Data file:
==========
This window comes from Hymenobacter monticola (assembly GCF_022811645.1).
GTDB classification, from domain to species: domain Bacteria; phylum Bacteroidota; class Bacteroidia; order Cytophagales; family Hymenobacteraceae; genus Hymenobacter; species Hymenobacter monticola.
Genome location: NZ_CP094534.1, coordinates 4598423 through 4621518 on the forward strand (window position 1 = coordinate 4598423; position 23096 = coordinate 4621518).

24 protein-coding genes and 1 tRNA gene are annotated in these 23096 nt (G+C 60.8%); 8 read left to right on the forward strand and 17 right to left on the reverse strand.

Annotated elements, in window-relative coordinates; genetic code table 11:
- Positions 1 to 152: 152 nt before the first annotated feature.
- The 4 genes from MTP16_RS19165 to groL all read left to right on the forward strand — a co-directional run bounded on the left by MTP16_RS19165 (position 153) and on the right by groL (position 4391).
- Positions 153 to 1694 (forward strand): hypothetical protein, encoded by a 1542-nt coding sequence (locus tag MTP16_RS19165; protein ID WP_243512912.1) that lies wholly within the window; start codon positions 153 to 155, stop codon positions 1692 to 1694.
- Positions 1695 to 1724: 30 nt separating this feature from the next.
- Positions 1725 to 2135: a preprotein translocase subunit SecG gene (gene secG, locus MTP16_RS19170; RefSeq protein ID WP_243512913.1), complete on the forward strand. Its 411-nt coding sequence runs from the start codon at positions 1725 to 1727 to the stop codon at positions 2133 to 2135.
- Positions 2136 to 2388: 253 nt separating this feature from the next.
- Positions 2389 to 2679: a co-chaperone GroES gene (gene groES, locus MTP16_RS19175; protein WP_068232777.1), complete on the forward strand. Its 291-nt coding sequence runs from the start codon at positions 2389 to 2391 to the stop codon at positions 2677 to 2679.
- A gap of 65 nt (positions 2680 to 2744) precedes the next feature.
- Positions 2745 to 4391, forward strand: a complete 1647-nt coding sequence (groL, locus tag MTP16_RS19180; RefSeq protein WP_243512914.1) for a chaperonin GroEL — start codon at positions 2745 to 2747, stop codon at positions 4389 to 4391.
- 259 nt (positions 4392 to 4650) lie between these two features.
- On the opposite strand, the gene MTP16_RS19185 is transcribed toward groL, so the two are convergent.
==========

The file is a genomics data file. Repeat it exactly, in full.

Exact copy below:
This window comes from Hymenobacter monticola (assembly GCF_022811645.1).
GTDB classification, from domain to species: domain Bacteria; phylum Bacteroidota; class Bacteroidia; order Cytophagales; family Hymenobacteraceae; genus Hymenobacter; species Hymenobacter monticola.
Genome location: NZ_CP094534.1, coordinates 4598423 through 4621518 on the forward strand (window position 1 = coordinate 4598423; position 23096 = coordinate 4621518).

24 protein-coding genes and 1 tRNA gene are annotated in these 23096 nt (G+C 60.8%); 8 read left to right on the forward strand and 17 right to left on the reverse strand.

Annotated elements, in window-relative coordinates; genetic code table 11:
- Positions 1 to 152: 152 nt before the first annotated feature.
- The 4 genes from MTP16_RS19165 to groL all read left to right on the forward strand — a co-directional run bounded on the left by MTP16_RS19165 (position 153) and on the right by groL (position 4391).
- Positions 153 to 1694 (forward strand): hypothetical protein, encoded by a 1542-nt coding sequence (locus tag MTP16_RS19165; protein ID WP_243512912.1) that lies wholly within the window; start codon positions 153 to 155, stop codon positions 1692 to 1694.
- Positions 1695 to 1724: 30 nt separating this feature from the next.
- Positions 1725 to 2135: a preprotein translocase subunit SecG gene (gene secG, locus MTP16_RS19170; RefSeq protein ID WP_243512913.1), complete on the forward strand. Its 411-nt coding sequence runs from the start codon at positions 1725 to 1727 to the stop codon at positions 2133 to 2135.
- Positions 2136 to 2388: 253 nt separating this feature from the next.
- Positions 2389 to 2679: a co-chaperone GroES gene (gene groES, locus MTP16_RS19175; protein WP_068232777.1), complete on the forward strand. Its 291-nt coding sequence runs from the start codon at positions 2389 to 2391 to the stop codon at positions 2677 to 2679.
- A gap of 65 nt (positions 2680 to 2744) precedes the next feature.
- Positions 2745 to 4391, forward strand: a complete 1647-nt coding sequence (groL, locus tag MTP16_RS19180; RefSeq protein WP_243512914.1) for a chaperonin GroEL — start codon at positions 2745 to 2747, stop codon at positions 4389 to 4391.
- 259 nt (positions 4392 to 4650) lie between these two features.
- On the opposite strand, the gene MTP16_RS19185 is transcribed toward groL, so the two are convergent.